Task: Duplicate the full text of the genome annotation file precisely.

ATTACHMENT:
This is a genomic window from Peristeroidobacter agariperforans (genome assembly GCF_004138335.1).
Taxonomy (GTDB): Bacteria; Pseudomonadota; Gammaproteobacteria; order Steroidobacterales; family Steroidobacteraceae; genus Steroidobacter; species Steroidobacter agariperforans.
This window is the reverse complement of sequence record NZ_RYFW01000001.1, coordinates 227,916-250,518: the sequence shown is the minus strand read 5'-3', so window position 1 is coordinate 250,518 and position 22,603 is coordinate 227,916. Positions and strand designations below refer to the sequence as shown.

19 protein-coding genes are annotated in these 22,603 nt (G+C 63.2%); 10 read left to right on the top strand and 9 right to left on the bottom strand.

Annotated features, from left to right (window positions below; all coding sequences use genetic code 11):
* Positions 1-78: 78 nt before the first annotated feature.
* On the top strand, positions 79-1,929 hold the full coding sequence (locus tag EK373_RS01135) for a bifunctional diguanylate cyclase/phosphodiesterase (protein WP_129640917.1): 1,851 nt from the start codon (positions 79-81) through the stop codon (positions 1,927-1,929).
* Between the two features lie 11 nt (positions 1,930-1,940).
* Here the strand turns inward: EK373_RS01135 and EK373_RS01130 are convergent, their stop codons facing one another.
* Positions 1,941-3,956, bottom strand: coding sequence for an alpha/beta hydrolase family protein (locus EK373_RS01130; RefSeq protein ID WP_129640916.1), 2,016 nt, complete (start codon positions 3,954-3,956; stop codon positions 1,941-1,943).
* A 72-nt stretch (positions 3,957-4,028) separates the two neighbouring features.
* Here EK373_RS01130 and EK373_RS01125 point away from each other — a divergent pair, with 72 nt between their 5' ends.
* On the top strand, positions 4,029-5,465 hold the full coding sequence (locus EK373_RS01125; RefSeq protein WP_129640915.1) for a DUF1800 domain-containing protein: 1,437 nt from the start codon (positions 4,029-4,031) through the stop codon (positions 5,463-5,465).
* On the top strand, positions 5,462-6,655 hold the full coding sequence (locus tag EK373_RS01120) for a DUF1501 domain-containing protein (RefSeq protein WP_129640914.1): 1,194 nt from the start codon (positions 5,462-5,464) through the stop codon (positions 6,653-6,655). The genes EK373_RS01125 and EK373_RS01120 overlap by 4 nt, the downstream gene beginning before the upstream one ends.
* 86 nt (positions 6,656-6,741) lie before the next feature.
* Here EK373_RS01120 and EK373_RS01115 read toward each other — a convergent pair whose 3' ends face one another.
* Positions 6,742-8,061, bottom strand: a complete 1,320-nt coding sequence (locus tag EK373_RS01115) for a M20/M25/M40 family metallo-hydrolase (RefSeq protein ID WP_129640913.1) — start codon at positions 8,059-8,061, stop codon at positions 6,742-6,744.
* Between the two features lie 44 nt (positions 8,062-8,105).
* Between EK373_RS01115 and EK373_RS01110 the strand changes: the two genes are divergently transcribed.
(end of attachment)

This is a genomic window from Peristeroidobacter agariperforans (genome assembly GCF_004138335.1).
Taxonomy (GTDB): Bacteria; Pseudomonadota; Gammaproteobacteria; order Steroidobacterales; family Steroidobacteraceae; genus Steroidobacter; species Steroidobacter agariperforans.
This window is the reverse complement of sequence record NZ_RYFW01000001.1, coordinates 227,916-250,518: the sequence shown is the minus strand read 5'-3', so window position 1 is coordinate 250,518 and position 22,603 is coordinate 227,916. Positions and strand designations below refer to the sequence as shown.

19 protein-coding genes are annotated in these 22,603 nt (G+C 63.2%); 10 read left to right on the top strand and 9 right to left on the bottom strand.

Annotated features, from left to right (window positions below; all coding sequences use genetic code 11):
* Positions 1-78: 78 nt before the first annotated feature.
* On the top strand, positions 79-1,929 hold the full coding sequence (locus tag EK373_RS01135) for a bifunctional diguanylate cyclase/phosphodiesterase (protein WP_129640917.1): 1,851 nt from the start codon (positions 79-81) through the stop codon (positions 1,927-1,929).
* Between the two features lie 11 nt (positions 1,930-1,940).
* Here the strand turns inward: EK373_RS01135 and EK373_RS01130 are convergent, their stop codons facing one another.
* Positions 1,941-3,956, bottom strand: coding sequence for an alpha/beta hydrolase family protein (locus EK373_RS01130; RefSeq protein ID WP_129640916.1), 2,016 nt, complete (start codon positions 3,954-3,956; stop codon positions 1,941-1,943).
* A 72-nt stretch (positions 3,957-4,028) separates the two neighbouring features.
* Here EK373_RS01130 and EK373_RS01125 point away from each other — a divergent pair, with 72 nt between their 5' ends.
* On the top strand, positions 4,029-5,465 hold the full coding sequence (locus EK373_RS01125; RefSeq protein WP_129640915.1) for a DUF1800 domain-containing protein: 1,437 nt from the start codon (positions 4,029-4,031) through the stop codon (positions 5,463-5,465).
* On the top strand, positions 5,462-6,655 hold the full coding sequence (locus tag EK373_RS01120) for a DUF1501 domain-containing protein (RefSeq protein WP_129640914.1): 1,194 nt from the start codon (positions 5,462-5,464) through the stop codon (positions 6,653-6,655). The genes EK373_RS01125 and EK373_RS01120 overlap by 4 nt, the downstream gene beginning before the upstream one ends.
* 86 nt (positions 6,656-6,741) lie before the next feature.
* Here EK373_RS01120 and EK373_RS01115 read toward each other — a convergent pair whose 3' ends face one another.
* Positions 6,742-8,061, bottom strand: a complete 1,320-nt coding sequence (locus tag EK373_RS01115) for a M20/M25/M40 family metallo-hydrolase (RefSeq protein ID WP_129640913.1) — start codon at positions 8,059-8,061, stop codon at positions 6,742-6,744.
* Between the two features lie 44 nt (positions 8,062-8,105).
* Between EK373_RS01115 and EK373_RS01110 the strand changes: the two genes are divergently transcribed.